Joanne Whalen, Extension IPM Specialist; firstname.lastname@example.org
You should continue to sample for mites, plant bugs and stinkbugs. It is also time to begin checking the earliest planted fields for corn earworm. A treatment will be needed for corn earworm if you find one corn earworm larvae per 6 foot-of-row.
You should continue to scout all melons for aphids, cucumber beetles, and spider mites. We are starting to see an increase in cucumber beetle adults that can feed on the rinds of melons. It is also the time of year to start watching for caterpillars, including beet armyworm, yellow striped armyworm and cabbage loopers, which can also feed on rinds. It will be important to determine if beetles and/or caterpillars are doing the damage since chemical selection will be different. Be sure to read all labels carefully for pollinator protection statements, rates and restrictions. Some materials are restricted to only one application as well as ground application only.
Depending on local corn borer trap catches, sprays should be applied on a 7 to 10-day schedule once pepper fruit is ¼ – ½ inch in diameter. Be sure to check local moth catches in your area by calling the Crop Pest Hotline (302-831-8851) or visit our website at http://agdev.anr.udel.edu/trap/trap.php. At this time, you will also need to consider a treatment for pepper maggot. Be sure to also watch carefully for beet armyworm larvae since they can quickly defoliate plants. In addition, be sure to use a material that provides beet armyworm control – the pyrethroids have not provided control of this insect in past years.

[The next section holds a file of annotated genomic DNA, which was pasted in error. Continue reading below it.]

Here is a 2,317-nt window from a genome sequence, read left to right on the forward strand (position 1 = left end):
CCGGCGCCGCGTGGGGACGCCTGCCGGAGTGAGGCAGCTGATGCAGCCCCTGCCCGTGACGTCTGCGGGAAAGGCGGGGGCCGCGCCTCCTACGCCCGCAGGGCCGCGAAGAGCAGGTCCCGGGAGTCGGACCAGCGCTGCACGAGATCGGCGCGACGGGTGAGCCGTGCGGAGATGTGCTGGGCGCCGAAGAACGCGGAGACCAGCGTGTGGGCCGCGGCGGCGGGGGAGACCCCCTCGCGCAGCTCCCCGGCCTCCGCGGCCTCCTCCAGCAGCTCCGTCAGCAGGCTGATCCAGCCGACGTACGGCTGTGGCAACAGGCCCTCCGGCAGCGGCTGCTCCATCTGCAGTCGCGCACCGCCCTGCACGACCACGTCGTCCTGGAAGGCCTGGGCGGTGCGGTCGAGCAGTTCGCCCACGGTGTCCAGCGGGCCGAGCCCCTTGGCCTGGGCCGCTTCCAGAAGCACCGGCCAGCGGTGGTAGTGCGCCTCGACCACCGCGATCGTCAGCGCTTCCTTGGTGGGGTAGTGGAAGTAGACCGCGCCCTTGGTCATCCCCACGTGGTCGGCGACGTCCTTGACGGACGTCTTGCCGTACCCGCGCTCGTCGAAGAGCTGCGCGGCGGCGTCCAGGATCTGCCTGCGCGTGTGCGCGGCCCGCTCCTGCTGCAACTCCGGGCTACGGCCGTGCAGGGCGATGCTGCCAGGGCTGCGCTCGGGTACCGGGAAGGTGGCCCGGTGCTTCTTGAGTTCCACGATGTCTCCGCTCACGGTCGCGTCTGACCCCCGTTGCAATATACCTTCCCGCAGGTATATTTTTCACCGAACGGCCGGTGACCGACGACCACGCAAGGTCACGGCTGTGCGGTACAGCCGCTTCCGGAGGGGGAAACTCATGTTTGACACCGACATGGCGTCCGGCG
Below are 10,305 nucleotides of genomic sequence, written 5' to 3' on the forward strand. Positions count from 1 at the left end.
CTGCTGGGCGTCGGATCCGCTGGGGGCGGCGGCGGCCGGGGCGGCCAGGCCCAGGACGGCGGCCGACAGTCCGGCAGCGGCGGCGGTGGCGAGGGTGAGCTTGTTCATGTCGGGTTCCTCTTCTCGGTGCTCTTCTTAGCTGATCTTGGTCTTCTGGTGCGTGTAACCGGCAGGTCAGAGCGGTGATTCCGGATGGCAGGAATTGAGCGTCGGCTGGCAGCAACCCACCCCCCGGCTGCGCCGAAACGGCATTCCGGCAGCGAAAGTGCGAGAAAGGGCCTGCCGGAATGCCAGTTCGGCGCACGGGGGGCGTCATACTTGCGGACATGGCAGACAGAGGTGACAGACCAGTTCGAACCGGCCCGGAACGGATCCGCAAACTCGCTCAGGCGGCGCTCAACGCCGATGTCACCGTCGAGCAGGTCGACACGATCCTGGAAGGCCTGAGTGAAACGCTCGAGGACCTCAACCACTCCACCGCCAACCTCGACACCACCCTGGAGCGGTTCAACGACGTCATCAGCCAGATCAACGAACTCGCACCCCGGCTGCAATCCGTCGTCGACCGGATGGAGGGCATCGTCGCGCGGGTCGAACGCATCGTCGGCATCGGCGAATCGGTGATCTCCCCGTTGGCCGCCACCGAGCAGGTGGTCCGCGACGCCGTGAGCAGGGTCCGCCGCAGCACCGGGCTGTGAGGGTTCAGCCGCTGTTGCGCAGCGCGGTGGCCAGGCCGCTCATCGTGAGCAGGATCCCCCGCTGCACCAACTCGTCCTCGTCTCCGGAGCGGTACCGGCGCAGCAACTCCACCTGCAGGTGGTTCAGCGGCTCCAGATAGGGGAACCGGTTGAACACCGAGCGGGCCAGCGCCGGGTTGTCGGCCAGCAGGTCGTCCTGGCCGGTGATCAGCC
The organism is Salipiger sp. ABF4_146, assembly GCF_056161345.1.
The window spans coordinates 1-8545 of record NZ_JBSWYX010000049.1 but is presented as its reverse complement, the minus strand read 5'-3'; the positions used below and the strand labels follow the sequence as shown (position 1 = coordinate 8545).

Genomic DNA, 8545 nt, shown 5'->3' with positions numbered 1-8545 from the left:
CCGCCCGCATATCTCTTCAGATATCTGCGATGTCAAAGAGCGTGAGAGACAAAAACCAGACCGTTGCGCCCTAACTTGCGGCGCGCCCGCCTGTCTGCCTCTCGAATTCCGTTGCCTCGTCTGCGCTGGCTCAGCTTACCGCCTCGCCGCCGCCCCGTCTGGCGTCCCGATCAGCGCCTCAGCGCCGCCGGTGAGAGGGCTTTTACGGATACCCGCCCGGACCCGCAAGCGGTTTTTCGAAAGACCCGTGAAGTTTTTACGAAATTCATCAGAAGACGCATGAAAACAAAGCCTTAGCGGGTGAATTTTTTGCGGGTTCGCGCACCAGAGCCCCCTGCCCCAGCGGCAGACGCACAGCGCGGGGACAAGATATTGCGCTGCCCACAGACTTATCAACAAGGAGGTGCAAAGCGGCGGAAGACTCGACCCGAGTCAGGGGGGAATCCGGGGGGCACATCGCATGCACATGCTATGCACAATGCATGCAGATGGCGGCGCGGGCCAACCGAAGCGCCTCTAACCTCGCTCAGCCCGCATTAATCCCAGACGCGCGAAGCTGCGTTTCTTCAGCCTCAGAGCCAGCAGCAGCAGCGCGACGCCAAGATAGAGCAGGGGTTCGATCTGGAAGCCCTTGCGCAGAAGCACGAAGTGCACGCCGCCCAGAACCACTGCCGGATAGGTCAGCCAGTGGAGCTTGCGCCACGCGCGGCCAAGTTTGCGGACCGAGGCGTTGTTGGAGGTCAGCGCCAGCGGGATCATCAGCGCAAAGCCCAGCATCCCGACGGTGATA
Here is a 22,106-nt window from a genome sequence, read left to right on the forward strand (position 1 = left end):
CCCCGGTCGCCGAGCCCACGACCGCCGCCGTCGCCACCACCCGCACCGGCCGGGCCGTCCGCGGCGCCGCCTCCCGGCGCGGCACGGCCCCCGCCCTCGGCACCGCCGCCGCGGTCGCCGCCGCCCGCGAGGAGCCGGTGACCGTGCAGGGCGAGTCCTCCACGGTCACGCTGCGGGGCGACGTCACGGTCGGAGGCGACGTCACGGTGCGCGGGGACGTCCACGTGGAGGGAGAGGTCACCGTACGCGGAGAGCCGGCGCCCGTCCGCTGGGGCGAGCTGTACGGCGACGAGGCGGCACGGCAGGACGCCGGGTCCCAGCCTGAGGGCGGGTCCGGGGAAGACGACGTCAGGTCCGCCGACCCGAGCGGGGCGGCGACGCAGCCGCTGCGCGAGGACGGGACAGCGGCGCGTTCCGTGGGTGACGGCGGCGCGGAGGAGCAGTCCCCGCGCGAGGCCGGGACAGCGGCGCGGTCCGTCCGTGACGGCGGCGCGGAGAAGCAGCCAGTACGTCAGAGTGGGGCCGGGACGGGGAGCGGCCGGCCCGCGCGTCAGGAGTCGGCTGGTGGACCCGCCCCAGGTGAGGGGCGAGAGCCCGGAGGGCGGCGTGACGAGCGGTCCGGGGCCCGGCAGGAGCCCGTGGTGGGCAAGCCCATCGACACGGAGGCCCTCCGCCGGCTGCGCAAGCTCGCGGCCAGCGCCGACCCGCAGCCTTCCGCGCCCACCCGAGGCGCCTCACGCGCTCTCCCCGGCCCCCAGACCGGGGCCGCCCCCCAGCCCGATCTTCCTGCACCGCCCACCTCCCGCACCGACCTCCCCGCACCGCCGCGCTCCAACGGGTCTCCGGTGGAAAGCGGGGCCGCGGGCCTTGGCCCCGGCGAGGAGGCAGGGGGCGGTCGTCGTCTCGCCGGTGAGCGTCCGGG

Depending on local trap catches, sprays may be needed at the bud and pin stages on processing beans for corn borer control. As earworm trap catches increase, an earworm spray may also be needed at the pin stage. You will need to check our website for the most recent trap catches to help decide on the spray interval between the pin stage and harvest for processing snap beans. Once pin pods are present on fresh market snap beans, a 7 to 10-day schedule should be maintained for corn borer and corn earworm control.
At this time, the main whorl feeder being found is the fall armyworm (FAW). A treatment should be applied if 12-15% of the plants are infested with larvae. Since FAW feed deep in the whorls, sprays should be directed into the whorls and multiple applications are often needed to achieve control. FAW can also be a problem in silk stage sweet corn, especially in outbreak years. The first silk sprays will be needed for “worm” control as soon as ear shanks are visible. Be sure to check both blacklight and pheromone trap catches since the spray schedules can quickly change. Trap catches are generally updated on Tuesday and Friday mornings on our website (http://agdev.anr.udel.edu/trap/trap.php) and the Crop Pest Hotline (302-831-8851). Information on scouting sweet corn and how to use the trap catch information can be found at http://extension.udel.edu/ag/insect-management/insect-trapping-program/action-thresholds-for-silk-stage-sweet-corn/.